### Finding an Euler Circuit or Euler Trail Using Fleury’s Algorithm

Use Fleury’s algorithm to find either an Euler circuit or Euler trail in Graph G in Figure 12.147.

Figure 12.147 Graph G

1.
Find an Euler circuit or trail through the graph using Fleury’s algorithm.
Graph T

## WORK IT OUT

We have discussed a lot of subtle concepts in this section. Let’s make sure we are all on the same page. Work with a partner to explain why each of the following facts about bridges are true. Support your explanations with definitions and graphs.

1. When a bridge is removed from a graph, the number of components increases.
2. A bridge is never part of a circuit.
3. An edge that is part of a triangle is never a local bridge.

Fill in the blank to make the statement true.
51.
An Euler trail is a trail that visits each ___________ exactly once.
52.
__________ algorithm is a procedure for finding an Euler trail or circuit.
53.
An Euler _____ always begins and ends at the same vertex, but an Euler _____ does not.
54.
When a bridge is removed from a graph, the number of ________ is increased by one.
55.
When a __________ is removed from a graph, the shortest path between its vertices will be greater than two.
56.
When using Fleury’s algorithm to find an Euler trail, never remove a _________ unless it is the only option.

## Section 12.6 Exercises

Use the figure to answer the following exercises. Identify the graph(s) with the given characteristics, if any.
1 .
Connected
2 .
All vertices of even degree
3 .
Exactly two vertices of odd degree
4 .
Has an Euler trail
5 .
Has an Euler circuit
6 .
Has neither an Euler trail nor an Euler circuit
7 .
ab is a bridge
8 .
ef is a bridge
9 .
ab is a local bridge
10 .
ef is a local bridge
Use the figure to answer the following exercises. In each exercise, a graph and a sequence of vertices are given. Determine whether each sequence of vertices is an Euler trail, an Euler circuit, or neither for the graph. If it is neither, explain why.
11 .
Graph A, wxyzwutsvu
12 .
Graph A, uvstuwzyxw
13 .
Graph A, stuvuwzyxw
14 .
Graph A, wxyzwvutsv
15 .
Graph B, uvwxrutsyzu
16 .
Graph B, vwxruzystu
17 .
Graph C, stuvwxs
18 .
Graph C, tuxwustvw
19 .
Graph D, trstuvtxvwxyzx
20 .
Graph D, xvwxyzxtrstuvt
Use the figure to answer the following exercises. For each graph, identify a bridge if one exists. If it does not, state so. If it does, identify any components that are created when the bridge is removed.
21 .
Graph A
22 .
Graph B
23 .
Graph C
24 .
Graph D
Use the figuree to answer the following exercises. For each graph, identify a local bridge if one exists. If it does not, state so. If it does, find a shortest path between the vertices of the local bridge if the local bridge is removed.
25 .
Graph A
26 .
Graph B
27 .
Graph C
28 .
Graph D
Use the graphs to answer the following exercises. In each exercise, a graph is given. Find two Euler trails in each graph using Fleury’s algorithm.
29 .
Graph Q
30 .
Graph R
31 .
Graph S
32 .
In chess, a knight can move in any direction, but it must move two spaces then turn and move one more space. The eight possible moves a knight can make from a given space are shown in the figure.

A graph in which each vertex represents a space on a five-by-six game board and each edge represents a move a knight could make is shown in the figure.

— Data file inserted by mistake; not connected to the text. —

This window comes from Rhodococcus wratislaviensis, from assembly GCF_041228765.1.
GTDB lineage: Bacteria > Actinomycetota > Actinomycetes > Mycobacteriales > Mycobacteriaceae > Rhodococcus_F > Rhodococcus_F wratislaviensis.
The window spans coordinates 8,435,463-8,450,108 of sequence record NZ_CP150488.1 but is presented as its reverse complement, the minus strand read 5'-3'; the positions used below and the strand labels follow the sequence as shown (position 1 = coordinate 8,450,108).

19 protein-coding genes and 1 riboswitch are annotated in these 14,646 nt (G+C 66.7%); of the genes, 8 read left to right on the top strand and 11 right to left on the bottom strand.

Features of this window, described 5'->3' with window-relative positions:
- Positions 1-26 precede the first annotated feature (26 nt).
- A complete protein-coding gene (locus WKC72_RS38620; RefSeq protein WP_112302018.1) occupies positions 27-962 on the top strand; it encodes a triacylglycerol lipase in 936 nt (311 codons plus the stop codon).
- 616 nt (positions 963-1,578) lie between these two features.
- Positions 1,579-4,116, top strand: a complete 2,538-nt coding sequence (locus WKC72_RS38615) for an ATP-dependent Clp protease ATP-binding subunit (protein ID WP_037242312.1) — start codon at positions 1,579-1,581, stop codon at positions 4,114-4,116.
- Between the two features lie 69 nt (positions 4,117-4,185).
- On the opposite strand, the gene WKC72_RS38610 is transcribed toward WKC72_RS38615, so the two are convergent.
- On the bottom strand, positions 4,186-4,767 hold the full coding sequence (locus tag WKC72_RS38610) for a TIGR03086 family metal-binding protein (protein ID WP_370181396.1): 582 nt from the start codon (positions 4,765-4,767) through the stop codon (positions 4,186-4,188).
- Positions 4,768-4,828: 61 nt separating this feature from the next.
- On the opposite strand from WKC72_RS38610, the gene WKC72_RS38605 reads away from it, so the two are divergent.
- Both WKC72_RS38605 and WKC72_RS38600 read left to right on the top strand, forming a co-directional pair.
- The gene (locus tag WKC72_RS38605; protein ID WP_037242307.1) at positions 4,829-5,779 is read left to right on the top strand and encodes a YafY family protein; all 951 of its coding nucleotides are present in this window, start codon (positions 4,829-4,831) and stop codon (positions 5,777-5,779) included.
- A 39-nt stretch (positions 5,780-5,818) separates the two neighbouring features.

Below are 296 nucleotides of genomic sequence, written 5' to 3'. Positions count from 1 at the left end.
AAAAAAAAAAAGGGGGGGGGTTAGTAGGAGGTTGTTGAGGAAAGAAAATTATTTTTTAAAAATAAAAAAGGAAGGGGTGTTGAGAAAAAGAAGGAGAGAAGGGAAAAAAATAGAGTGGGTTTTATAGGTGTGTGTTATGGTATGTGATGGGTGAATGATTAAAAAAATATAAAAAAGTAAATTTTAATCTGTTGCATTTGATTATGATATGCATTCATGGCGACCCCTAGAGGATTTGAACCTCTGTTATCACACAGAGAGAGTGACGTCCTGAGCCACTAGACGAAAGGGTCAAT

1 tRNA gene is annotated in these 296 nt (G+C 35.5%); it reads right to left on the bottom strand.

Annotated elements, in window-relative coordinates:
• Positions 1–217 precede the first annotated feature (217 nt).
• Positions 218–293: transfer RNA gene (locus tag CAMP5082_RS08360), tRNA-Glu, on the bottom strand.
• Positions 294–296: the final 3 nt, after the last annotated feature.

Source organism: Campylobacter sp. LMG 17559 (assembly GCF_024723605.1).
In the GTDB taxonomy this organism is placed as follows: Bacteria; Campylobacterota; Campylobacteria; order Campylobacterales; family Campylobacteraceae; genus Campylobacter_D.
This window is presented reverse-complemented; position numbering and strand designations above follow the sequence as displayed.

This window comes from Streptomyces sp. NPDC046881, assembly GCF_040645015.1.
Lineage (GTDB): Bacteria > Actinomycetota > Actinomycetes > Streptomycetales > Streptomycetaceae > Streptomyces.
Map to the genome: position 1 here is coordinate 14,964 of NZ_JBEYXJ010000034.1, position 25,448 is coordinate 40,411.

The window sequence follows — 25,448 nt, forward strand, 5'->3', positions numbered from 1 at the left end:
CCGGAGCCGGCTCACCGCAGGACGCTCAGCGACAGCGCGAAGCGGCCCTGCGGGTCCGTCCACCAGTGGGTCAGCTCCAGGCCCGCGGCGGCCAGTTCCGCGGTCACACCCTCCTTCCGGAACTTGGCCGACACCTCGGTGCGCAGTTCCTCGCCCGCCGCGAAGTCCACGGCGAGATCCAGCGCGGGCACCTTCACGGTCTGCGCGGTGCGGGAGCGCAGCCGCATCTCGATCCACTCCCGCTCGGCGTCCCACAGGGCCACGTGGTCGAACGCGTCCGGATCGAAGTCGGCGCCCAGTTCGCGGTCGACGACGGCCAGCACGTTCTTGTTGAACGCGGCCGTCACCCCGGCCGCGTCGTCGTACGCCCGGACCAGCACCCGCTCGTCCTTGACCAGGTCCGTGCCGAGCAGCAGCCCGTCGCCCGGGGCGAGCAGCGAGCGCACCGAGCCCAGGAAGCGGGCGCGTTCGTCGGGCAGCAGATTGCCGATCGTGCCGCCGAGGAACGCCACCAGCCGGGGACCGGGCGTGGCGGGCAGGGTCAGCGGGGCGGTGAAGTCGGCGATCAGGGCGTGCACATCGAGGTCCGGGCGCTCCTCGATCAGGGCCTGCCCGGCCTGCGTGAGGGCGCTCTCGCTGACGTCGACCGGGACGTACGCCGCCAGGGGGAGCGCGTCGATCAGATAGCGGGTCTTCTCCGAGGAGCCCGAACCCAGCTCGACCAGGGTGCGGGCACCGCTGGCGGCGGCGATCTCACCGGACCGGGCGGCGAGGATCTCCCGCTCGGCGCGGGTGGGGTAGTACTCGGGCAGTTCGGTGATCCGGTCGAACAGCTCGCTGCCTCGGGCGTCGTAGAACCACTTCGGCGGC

A knight’s tour is a sequence of moves by a knight on a chessboard (of any size) such that the knight visits every square exactly once. If the knight’s tour brings the knight back to its starting position on the board, it is called a closed knight’s tour. Otherwise, it is called an open knight’s tour. Determine if the closed knight’s tour in the figure is most accurately described as a trail, a circuit, an Euler trail, or an Euler circuit of the graph of all possible knight moves. Explain your reasoning.
33 .
Determine if the open knight’s tour in the figure is most accurately described as a trail, a circuit, an Euler trail, or an Euler circuit of the graph of all possible knight moves on a five-by-five game board. Explain your reasoning.
34 .
The neighborhood of Pines West has three cul-de-sacs that meet at an intersection as shown in the figure. A postal delivery person starts at the intersection and visits each house in a cul-de-sac once, returns to the intersection, visits each house in the next cul-de-sac, and so on, returning to the intersection when finished. Describe how the route can be represented as a graph. If there is no backtracking, in other words, the person never reverses direction, is the route followed by the postal delivery person best described as a trail, a circuit, an Euler trail, or an Euler circuit? Explain your reasoning.
35 .
Recall that the bridges of Konigsberg can be represented as a multigraph as shown in the figure. We have seen that no route through Konigsberg passes over each bridge exactly once and returns to the starting point. Is there a route that passes over each bridge exactly once but does not begin and end at the same point? Explain your reasoning.
36 .
The figure shows the map of the exhibits at an indoor aquarium. Use a graph in which the edges represent hallways and the vertices represent turns and intersections to explain why a visitor to the aquarium cannot start at one of the turns or intersections, passes by every exhibit exactly once, and end at one of the turns or intersections.
37 .
The map of the states of Imaginaria is given. Use a graph to determine if it is possible to begin in one state, travel through Imaginaria crossing the border between each pair of states exactly once, and end in a different state. If it is possible, find such a route. If it is not, explain why.